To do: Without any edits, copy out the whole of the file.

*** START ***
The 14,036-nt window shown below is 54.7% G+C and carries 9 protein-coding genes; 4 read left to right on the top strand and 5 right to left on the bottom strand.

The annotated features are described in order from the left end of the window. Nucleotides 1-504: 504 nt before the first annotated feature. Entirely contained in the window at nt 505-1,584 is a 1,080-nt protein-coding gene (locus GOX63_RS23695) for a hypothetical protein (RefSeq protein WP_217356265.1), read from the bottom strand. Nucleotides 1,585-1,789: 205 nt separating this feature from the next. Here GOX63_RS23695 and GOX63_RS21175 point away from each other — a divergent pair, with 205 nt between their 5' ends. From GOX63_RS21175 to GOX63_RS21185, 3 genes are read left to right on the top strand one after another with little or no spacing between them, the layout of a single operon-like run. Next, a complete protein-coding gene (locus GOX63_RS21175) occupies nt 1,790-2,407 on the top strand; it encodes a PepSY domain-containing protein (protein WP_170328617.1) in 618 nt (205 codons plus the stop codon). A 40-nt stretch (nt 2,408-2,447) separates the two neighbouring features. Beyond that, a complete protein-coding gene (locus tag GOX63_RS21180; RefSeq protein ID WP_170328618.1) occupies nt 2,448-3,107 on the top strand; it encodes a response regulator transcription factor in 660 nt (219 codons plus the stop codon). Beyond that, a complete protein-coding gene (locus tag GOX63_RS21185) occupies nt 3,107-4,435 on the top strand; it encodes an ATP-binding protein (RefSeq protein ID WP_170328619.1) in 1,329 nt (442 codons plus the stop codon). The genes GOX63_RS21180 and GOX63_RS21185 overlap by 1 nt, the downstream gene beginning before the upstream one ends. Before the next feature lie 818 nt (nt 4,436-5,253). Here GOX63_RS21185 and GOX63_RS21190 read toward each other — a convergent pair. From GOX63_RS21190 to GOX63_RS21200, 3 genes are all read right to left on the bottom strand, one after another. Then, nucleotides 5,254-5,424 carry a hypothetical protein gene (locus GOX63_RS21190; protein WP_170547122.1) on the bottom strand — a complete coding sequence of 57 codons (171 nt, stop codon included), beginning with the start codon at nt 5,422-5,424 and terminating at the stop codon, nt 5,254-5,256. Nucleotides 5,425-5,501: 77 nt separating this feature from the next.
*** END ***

The 14,036-nt window shown below is 54.7% G+C and carries 9 protein-coding genes; 4 read left to right on the top strand and 5 right to left on the bottom strand.

The annotated features are described in order from the left end of the window. Nucleotides 1-504: 504 nt before the first annotated feature. Entirely contained in the window at nt 505-1,584 is a 1,080-nt protein-coding gene (locus GOX63_RS23695) for a hypothetical protein (RefSeq protein WP_217356265.1), read from the bottom strand. Nucleotides 1,585-1,789: 205 nt separating this feature from the next. Here GOX63_RS23695 and GOX63_RS21175 point away from each other — a divergent pair, with 205 nt between their 5' ends. From GOX63_RS21175 to GOX63_RS21185, 3 genes are read left to right on the top strand one after another with little or no spacing between them, the layout of a single operon-like run. Next, a complete protein-coding gene (locus GOX63_RS21175) occupies nt 1,790-2,407 on the top strand; it encodes a PepSY domain-containing protein (protein WP_170328617.1) in 618 nt (205 codons plus the stop codon). A 40-nt stretch (nt 2,408-2,447) separates the two neighbouring features. Beyond that, a complete protein-coding gene (locus tag GOX63_RS21180; RefSeq protein ID WP_170328618.1) occupies nt 2,448-3,107 on the top strand; it encodes a response regulator transcription factor in 660 nt (219 codons plus the stop codon). Beyond that, a complete protein-coding gene (locus tag GOX63_RS21185) occupies nt 3,107-4,435 on the top strand; it encodes an ATP-binding protein (RefSeq protein ID WP_170328619.1) in 1,329 nt (442 codons plus the stop codon). The genes GOX63_RS21180 and GOX63_RS21185 overlap by 1 nt, the downstream gene beginning before the upstream one ends. Before the next feature lie 818 nt (nt 4,436-5,253). Here GOX63_RS21185 and GOX63_RS21190 read toward each other — a convergent pair. From GOX63_RS21190 to GOX63_RS21200, 3 genes are all read right to left on the bottom strand, one after another. Then, nucleotides 5,254-5,424 carry a hypothetical protein gene (locus GOX63_RS21190; protein WP_170547122.1) on the bottom strand — a complete coding sequence of 57 codons (171 nt, stop codon included), beginning with the start codon at nt 5,422-5,424 and terminating at the stop codon, nt 5,254-5,256. Nucleotides 5,425-5,501: 77 nt separating this feature from the next.